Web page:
The Narcissist’s Martyr

I remember your budding, strange            strange love while in high school   & the red hum of my face’s cheek   one night of your drinking & candid speech.            your mechanical hand slapped       my face cracking the porcelain calm.                        meat below me on a plate               grilled, yellow caramelized onions                butter coating the steak        your words filling the air.      stumbling. straggling. loosening to hug me that was really a noose.     lashes & whippings.                           christened       skin.

& then a night when I was in my 20s             you told me: you’re too ugly, and will be too poor for marriage.                       teachers don’t make enough.             no woman will want you. & the stars were drowning.       a few fish eggs tucked in the stomach             of a predator. breath prying for space.           & I didn’t talk back, but cried like a screen door opening & closing.      & hungered for a normal kind of love.          A righteous love. “Love” love.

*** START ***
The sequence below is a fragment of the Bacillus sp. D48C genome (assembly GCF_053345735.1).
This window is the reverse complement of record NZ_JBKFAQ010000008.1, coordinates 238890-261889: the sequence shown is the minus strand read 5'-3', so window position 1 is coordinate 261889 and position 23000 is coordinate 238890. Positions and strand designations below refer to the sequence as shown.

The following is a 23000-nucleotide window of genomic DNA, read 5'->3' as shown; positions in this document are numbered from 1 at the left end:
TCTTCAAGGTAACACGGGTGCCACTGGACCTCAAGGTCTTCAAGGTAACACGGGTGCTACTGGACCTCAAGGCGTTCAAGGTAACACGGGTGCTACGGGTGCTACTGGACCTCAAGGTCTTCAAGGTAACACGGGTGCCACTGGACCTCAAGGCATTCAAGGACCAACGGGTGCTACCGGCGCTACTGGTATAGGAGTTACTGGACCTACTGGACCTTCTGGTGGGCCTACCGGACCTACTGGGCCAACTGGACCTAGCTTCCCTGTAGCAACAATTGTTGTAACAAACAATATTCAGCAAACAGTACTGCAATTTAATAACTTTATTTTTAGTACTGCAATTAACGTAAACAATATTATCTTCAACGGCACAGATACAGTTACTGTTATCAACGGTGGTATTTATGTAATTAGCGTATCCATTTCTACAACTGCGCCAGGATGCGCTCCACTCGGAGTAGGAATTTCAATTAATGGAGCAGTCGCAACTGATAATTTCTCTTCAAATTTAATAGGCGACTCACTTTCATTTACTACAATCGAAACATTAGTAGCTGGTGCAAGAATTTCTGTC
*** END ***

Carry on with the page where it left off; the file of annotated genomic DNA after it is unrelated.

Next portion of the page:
later as morning pushed night, before blackness was bucked by light, I stretched my face over the pool & looked at my reflection & saw my wooly long hair & could’ve sworn my face had the chops not of a man but a ram, coated as black, and my horns were ground down,                  shorn, to the skin            dust to dust

mother, your love was fickle & cruel & Old Testament

but I still raised my voice & bleated to the sky, cheering thy name, crying for

more! more! more!



Colin James Sturdevant is an ELA high school teacher and received his BA in English – Creative Writing, Fiction – at the University of Houston. His work has appeared in Rufous City Review, Banango Street., Glass Mountain, Zaum – Sonoma State University’s Litrerary Magazine. He hopes to start an indie lit mag to publish middle school and high school poetry from the nation and beyond someday.


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